Sausage Tree

© Shem Compion

Name

Sausage Tree (Kigelia pinnata)

The sausage tree carries beautiful flowers varying from blood red to maroon, hanging down in long panicles. Animals such as bushpigs, the impala, duikers, baboons and lovebird come to feed from the low hanging flowers, rich in nectar.

Its scent is unpleasing to humans but attracts its pollinator – the dwarf epauletted fruit bat (Micropteropus pusillus). From these beautiful flowers grey fruits grow for months into a sausage-like shape. becoming over 30 cm long and weighing over 4.5 kg.

Flowers and Fruit

The South African sausage tree’s flowers bloom at night, hanging on long, ropelike stalks from its limbs. Its nectar-rich blossoms are pollinated by sunbirds, insects and bats. The mature fruit sway from the stalks, like giant sausages.

Uses

The pods are treasured as religious charms and talismans, and when boiled create a red dye. The rind of the fruit is added to local brews to aid the fermentation process. The fruit is used to make an ointment that treats skin conditions.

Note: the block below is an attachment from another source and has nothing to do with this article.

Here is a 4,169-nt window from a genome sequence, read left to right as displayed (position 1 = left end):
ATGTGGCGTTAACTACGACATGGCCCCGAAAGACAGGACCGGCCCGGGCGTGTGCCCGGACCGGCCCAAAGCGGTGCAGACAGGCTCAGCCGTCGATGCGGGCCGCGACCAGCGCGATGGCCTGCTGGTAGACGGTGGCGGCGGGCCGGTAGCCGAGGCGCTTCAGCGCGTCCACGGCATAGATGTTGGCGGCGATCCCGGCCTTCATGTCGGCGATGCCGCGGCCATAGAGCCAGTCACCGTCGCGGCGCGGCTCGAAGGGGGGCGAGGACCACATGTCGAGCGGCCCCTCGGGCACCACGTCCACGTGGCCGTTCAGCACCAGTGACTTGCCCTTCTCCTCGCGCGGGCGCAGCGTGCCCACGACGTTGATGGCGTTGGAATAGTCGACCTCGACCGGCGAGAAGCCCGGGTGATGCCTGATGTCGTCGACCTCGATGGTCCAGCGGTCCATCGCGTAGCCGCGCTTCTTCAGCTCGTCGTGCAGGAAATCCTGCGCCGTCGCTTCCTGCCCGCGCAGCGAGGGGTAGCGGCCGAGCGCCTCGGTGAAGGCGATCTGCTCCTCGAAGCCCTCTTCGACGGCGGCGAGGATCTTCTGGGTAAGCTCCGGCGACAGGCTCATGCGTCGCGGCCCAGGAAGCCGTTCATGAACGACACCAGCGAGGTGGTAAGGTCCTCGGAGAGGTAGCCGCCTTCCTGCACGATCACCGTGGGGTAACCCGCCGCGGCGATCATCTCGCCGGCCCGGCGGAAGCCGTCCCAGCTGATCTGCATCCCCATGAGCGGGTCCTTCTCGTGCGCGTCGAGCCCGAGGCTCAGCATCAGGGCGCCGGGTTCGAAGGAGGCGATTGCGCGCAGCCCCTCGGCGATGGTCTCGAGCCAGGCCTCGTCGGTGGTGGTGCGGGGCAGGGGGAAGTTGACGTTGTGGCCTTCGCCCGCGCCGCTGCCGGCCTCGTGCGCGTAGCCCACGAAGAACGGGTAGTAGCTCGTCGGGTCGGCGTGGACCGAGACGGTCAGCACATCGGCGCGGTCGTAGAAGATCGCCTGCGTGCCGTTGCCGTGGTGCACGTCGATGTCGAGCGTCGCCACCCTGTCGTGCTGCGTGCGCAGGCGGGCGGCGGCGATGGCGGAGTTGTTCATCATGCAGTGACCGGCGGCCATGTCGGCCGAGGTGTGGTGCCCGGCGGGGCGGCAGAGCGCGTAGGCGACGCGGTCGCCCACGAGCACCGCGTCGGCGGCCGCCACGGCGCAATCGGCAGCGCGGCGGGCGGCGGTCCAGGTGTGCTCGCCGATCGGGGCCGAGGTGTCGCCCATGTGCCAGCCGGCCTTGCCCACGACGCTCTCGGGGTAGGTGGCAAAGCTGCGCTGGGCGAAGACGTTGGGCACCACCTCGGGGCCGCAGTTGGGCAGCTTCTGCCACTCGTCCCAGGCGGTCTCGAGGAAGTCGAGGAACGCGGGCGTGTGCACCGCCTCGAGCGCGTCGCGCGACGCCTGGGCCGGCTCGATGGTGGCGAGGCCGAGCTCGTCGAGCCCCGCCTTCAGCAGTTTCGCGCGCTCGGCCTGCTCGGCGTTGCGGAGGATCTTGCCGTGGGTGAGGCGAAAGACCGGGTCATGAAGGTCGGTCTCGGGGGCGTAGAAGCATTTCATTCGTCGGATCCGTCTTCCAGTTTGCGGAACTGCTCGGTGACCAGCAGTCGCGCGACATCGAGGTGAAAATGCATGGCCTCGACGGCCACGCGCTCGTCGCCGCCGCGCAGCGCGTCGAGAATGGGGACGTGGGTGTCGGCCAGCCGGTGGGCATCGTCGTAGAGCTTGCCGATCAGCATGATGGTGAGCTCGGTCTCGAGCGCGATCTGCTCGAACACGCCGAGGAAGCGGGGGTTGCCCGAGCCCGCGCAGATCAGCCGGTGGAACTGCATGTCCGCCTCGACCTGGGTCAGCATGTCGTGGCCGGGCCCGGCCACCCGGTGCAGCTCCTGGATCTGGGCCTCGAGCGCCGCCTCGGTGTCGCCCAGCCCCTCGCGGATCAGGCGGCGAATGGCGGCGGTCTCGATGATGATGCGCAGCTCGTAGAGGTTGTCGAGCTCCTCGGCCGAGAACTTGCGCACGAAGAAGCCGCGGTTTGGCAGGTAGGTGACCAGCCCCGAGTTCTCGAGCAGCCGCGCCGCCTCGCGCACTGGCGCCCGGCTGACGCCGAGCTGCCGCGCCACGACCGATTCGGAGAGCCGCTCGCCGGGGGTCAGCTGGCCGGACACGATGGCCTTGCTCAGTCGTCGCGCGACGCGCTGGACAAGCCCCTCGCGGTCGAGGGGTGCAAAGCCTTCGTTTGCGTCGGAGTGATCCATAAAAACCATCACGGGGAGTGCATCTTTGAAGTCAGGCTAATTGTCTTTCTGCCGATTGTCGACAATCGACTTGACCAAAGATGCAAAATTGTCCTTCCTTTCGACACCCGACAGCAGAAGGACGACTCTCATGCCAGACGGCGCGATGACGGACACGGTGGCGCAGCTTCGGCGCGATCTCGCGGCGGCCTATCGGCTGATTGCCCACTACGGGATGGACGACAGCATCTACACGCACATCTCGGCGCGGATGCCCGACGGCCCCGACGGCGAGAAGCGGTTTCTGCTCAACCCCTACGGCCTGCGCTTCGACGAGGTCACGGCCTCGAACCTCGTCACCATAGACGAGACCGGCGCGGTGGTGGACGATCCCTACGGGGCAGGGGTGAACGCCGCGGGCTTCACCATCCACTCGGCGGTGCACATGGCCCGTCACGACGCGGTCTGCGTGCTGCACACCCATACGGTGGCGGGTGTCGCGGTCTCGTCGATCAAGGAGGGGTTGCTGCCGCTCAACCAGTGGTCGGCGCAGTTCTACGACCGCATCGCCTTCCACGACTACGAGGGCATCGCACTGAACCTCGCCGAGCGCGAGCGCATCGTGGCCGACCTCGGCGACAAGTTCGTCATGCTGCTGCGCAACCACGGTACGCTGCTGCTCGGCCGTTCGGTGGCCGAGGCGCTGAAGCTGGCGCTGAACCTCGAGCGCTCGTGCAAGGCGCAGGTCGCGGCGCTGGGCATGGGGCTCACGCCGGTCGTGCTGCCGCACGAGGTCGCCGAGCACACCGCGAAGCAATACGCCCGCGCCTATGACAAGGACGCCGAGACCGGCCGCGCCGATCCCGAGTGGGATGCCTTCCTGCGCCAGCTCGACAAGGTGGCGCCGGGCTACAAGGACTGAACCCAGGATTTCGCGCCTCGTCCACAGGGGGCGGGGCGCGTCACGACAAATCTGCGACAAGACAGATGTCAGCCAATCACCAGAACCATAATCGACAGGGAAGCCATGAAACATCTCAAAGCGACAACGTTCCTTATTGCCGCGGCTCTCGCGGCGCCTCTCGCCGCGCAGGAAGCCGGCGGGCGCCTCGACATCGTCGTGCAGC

The ‘sausage’ part of the tree is not edible, although its skin is used as external medicine when pulped, particularly treating skin conditions such as skin cancer. These ointments are made by burning the ‘sausage’s’ skin, grinding it with water and oil to make a paste which is then applied.

Mekoro, which are canoes that have been used as transportation on the Okavango River Delta for thousands of years, are made from the roots and trunks of sausage trees.

Where they are found

In South Africa, the sausage tree can be found in the northern regions and as far as Sub Saharan Africa.